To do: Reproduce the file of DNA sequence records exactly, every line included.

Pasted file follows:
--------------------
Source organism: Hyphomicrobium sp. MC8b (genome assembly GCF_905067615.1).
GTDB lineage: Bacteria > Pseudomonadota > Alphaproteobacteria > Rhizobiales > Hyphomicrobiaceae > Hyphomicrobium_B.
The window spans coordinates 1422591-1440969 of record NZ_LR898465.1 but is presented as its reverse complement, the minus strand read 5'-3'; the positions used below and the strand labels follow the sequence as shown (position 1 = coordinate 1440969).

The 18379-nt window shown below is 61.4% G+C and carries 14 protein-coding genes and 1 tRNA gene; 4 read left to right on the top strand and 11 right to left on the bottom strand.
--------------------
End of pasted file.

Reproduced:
Source organism: Hyphomicrobium sp. MC8b (genome assembly GCF_905067615.1).
GTDB lineage: Bacteria > Pseudomonadota > Alphaproteobacteria > Rhizobiales > Hyphomicrobiaceae > Hyphomicrobium_B.
The window spans coordinates 1422591-1440969 of record NZ_LR898465.1 but is presented as its reverse complement, the minus strand read 5'-3'; the positions used below and the strand labels follow the sequence as shown (position 1 = coordinate 1440969).

The 18379-nt window shown below is 61.4% G+C and carries 14 protein-coding genes and 1 tRNA gene; 4 read left to right on the top strand and 11 right to left on the bottom strand.